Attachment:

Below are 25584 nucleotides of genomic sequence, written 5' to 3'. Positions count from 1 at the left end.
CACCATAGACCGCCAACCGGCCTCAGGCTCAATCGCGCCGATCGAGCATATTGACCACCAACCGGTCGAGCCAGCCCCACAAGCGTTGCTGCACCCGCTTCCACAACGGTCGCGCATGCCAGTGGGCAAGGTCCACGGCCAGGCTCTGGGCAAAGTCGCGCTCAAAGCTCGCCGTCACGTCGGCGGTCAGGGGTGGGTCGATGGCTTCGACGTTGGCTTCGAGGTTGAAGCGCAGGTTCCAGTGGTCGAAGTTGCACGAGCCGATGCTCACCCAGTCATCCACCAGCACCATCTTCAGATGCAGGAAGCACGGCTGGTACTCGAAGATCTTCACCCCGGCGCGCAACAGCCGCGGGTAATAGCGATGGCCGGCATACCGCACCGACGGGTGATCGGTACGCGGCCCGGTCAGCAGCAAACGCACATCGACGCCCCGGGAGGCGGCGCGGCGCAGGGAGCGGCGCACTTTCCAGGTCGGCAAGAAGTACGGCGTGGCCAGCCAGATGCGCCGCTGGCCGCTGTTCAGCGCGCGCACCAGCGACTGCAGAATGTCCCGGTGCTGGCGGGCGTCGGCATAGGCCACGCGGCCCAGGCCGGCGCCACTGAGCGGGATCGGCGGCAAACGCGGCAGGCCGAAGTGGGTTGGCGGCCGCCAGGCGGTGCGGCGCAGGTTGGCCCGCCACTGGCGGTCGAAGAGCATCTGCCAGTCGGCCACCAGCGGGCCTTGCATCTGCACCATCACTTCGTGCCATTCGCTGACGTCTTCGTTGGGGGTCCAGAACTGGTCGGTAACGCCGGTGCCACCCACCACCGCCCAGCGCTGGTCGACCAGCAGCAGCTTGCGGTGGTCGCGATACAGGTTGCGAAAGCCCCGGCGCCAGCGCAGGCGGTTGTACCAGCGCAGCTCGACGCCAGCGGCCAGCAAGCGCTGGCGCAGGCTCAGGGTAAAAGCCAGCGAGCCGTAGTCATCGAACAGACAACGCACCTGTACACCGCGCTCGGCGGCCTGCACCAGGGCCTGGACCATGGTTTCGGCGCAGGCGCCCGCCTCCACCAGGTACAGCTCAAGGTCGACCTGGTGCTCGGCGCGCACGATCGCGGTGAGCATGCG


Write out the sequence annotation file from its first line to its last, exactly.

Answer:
Below are 25584 nucleotides of genomic sequence, written 5' to 3'. Positions count from 1 at the left end.
CACCATAGACCGCCAACCGGCCTCAGGCTCAATCGCGCCGATCGAGCATATTGACCACCAACCGGTCGAGCCAGCCCCACAAGCGTTGCTGCACCCGCTTCCACAACGGTCGCGCATGCCAGTGGGCAAGGTCCACGGCCAGGCTCTGGGCAAAGTCGCGCTCAAAGCTCGCCGTCACGTCGGCGGTCAGGGGTGGGTCGATGGCTTCGACGTTGGCTTCGAGGTTGAAGCGCAGGTTCCAGTGGTCGAAGTTGCACGAGCCGATGCTCACCCAGTCATCCACCAGCACCATCTTCAGATGCAGGAAGCACGGCTGGTACTCGAAGATCTTCACCCCGGCGCGCAACAGCCGCGGGTAATAGCGATGGCCGGCATACCGCACCGACGGGTGATCGGTACGCGGCCCGGTCAGCAGCAAACGCACATCGACGCCCCGGGAGGCGGCGCGGCGCAGGGAGCGGCGCACTTTCCAGGTCGGCAAGAAGTACGGCGTGGCCAGCCAGATGCGCCGCTGGCCGCTGTTCAGCGCGCGCACCAGCGACTGCAGAATGTCCCGGTGCTGGCGGGCGTCGGCATAGGCCACGCGGCCCAGGCCGGCGCCACTGAGCGGGATCGGCGGCAAACGCGGCAGGCCGAAGTGGGTTGGCGGCCGCCAGGCGGTGCGGCGCAGGTTGGCCCGCCACTGGCGGTCGAAGAGCATCTGCCAGTCGGCCACCAGCGGGCCTTGCATCTGCACCATCACTTCGTGCCATTCGCTGACGTCTTCGTTGGGGGTCCAGAACTGGTCGGTAACGCCGGTGCCACCCACCACCGCCCAGCGCTGGTCGACCAGCAGCAGCTTGCGGTGGTCGCGATACAGGTTGCGAAAGCCCCGGCGCCAGCGCAGGCGGTTGTACCAGCGCAGCTCGACGCCAGCGGCCAGCAAGCGCTGGCGCAGGCTCAGGGTAAAAGCCAGCGAGCCGTAGTCATCGAACAGACAACGCACCTGTACACCGCGCTCGGCGGCCTGCACCAGGGCCTGGACCATGGTTTCGGCGCAGGCGCCCGCCTCCACCAGGTACAGCTCAAGGTCGACCTGGTGCTCGGCGCGCACGATCGCGGTGAGCATGCG